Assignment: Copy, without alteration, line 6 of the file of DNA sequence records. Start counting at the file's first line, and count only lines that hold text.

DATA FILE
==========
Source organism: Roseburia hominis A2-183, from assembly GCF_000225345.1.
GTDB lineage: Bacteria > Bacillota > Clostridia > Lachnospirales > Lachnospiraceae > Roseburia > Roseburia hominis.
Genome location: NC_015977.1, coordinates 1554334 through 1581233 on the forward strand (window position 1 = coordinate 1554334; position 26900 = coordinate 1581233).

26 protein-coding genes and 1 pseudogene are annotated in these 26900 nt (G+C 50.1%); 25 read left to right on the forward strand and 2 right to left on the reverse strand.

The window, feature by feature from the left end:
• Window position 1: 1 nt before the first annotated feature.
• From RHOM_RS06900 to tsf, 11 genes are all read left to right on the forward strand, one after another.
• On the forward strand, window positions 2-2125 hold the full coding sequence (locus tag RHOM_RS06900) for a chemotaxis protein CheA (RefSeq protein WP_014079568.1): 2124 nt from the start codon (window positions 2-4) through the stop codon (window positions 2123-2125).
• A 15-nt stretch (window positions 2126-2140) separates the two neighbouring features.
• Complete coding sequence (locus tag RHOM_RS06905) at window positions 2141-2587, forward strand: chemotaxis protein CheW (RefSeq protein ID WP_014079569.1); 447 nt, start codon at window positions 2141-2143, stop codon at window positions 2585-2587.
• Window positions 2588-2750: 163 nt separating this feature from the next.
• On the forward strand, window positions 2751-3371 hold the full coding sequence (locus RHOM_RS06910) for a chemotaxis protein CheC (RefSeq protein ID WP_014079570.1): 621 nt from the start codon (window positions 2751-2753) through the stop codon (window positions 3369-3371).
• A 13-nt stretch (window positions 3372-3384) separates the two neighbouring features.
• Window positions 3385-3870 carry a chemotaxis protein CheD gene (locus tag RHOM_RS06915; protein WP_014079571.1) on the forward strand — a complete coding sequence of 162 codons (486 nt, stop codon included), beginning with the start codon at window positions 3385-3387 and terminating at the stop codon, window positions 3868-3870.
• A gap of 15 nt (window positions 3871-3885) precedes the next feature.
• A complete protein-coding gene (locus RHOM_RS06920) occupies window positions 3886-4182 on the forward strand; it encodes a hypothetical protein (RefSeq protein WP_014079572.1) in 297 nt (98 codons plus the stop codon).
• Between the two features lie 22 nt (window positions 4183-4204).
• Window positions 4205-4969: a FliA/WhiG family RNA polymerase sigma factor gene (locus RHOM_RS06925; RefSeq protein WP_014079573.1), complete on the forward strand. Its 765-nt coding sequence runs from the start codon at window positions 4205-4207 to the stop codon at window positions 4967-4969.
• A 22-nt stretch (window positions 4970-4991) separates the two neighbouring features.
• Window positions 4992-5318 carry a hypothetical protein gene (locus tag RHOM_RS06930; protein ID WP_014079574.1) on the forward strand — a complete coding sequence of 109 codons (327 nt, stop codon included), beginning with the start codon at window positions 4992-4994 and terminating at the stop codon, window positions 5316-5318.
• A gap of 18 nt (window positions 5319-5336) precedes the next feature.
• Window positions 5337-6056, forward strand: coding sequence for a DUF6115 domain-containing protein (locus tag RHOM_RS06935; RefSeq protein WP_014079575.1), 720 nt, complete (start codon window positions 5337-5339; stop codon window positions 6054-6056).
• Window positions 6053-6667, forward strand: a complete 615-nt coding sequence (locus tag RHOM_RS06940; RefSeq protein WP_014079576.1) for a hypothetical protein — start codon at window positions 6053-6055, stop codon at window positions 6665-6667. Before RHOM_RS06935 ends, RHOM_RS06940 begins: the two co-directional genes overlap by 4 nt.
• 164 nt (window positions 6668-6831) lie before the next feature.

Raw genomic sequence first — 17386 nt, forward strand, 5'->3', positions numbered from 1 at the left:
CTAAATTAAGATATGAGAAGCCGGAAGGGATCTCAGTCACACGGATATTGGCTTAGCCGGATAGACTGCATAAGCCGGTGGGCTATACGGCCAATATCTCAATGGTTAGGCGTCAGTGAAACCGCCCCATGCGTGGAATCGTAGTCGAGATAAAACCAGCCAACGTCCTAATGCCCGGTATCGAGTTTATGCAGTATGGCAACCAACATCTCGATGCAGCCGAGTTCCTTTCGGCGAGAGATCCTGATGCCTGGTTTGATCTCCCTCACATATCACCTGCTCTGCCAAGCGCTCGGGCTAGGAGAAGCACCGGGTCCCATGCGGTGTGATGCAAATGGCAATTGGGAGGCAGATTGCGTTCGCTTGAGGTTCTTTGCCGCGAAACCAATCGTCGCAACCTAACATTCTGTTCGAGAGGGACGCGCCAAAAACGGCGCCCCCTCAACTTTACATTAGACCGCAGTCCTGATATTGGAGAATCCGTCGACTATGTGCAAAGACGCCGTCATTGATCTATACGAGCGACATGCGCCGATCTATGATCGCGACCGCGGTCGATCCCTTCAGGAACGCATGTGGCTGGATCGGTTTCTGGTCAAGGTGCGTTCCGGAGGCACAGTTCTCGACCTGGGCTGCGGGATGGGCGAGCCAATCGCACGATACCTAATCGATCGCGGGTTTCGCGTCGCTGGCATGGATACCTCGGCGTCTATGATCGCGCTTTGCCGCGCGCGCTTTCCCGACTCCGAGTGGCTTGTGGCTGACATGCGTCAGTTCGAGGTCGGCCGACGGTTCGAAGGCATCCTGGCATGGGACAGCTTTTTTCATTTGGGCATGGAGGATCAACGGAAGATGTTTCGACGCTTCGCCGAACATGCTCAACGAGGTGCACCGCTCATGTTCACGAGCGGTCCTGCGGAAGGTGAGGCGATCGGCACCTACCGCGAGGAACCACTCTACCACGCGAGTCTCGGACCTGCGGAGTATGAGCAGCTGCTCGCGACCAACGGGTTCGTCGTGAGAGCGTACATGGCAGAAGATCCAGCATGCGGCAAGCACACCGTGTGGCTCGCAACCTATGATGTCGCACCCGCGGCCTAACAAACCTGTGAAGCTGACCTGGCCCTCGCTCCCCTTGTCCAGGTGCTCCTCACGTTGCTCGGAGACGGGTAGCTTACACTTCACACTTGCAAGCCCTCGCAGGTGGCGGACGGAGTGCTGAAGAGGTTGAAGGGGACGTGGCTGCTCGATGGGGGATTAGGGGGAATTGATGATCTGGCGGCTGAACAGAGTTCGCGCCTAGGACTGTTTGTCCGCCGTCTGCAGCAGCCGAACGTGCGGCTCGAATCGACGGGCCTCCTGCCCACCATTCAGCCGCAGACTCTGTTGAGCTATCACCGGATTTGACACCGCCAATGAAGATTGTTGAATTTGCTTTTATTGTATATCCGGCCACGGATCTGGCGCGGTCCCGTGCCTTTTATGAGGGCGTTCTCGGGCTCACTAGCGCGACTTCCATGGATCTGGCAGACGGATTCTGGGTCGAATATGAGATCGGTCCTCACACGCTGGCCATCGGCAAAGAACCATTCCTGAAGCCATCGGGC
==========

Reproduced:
• Window position 1: 1 nt before the first annotated feature.